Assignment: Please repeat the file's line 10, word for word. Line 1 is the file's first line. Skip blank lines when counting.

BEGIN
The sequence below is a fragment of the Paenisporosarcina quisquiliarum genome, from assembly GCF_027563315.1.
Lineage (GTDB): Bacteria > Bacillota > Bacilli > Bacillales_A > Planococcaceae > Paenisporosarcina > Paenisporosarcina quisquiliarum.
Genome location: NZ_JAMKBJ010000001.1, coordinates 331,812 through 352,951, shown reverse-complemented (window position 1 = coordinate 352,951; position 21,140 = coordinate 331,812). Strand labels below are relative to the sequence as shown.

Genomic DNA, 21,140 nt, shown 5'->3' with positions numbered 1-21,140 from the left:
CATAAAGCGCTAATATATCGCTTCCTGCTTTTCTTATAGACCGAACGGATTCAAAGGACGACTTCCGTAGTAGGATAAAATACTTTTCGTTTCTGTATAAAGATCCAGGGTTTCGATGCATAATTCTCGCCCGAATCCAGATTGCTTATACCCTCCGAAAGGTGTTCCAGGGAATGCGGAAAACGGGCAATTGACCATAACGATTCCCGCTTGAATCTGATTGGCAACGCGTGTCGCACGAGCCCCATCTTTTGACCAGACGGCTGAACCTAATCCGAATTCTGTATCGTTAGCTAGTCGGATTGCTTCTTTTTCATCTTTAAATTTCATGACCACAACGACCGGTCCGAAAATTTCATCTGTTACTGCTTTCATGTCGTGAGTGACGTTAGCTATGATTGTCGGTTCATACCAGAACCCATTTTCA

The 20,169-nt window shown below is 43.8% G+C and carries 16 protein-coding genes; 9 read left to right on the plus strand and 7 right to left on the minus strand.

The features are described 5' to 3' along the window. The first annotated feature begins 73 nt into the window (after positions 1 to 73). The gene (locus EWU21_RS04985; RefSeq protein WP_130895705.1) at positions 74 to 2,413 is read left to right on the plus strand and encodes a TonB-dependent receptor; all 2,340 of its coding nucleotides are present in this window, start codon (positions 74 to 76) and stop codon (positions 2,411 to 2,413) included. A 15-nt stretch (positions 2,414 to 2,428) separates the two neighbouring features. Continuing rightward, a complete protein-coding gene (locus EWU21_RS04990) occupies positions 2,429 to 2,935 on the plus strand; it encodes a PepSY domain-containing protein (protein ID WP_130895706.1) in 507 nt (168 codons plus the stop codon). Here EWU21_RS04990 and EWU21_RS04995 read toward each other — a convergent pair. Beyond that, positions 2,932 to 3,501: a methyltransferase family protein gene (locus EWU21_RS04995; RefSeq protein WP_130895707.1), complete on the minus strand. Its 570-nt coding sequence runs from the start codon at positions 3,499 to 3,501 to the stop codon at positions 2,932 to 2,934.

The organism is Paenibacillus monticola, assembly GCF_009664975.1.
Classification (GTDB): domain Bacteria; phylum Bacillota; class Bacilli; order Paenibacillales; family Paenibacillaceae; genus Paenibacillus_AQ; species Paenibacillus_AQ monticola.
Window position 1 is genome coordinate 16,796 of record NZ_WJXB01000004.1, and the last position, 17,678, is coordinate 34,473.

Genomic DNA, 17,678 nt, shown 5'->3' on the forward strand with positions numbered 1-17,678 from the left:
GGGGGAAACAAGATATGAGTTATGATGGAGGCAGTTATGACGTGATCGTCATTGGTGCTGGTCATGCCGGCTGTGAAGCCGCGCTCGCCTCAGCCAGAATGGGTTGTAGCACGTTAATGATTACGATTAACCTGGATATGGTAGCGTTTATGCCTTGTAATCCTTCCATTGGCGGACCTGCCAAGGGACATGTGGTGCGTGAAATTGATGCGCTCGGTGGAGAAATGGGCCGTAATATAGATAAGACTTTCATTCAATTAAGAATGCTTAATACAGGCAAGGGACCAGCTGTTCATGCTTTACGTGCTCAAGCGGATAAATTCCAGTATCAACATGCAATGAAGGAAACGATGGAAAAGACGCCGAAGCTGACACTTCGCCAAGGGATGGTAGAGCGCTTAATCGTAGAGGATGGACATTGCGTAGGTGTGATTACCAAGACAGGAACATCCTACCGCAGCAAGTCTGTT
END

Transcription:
Window position 1 is genome coordinate 16,796 of record NZ_WJXB01000004.1, and the last position, 17,678, is coordinate 34,473.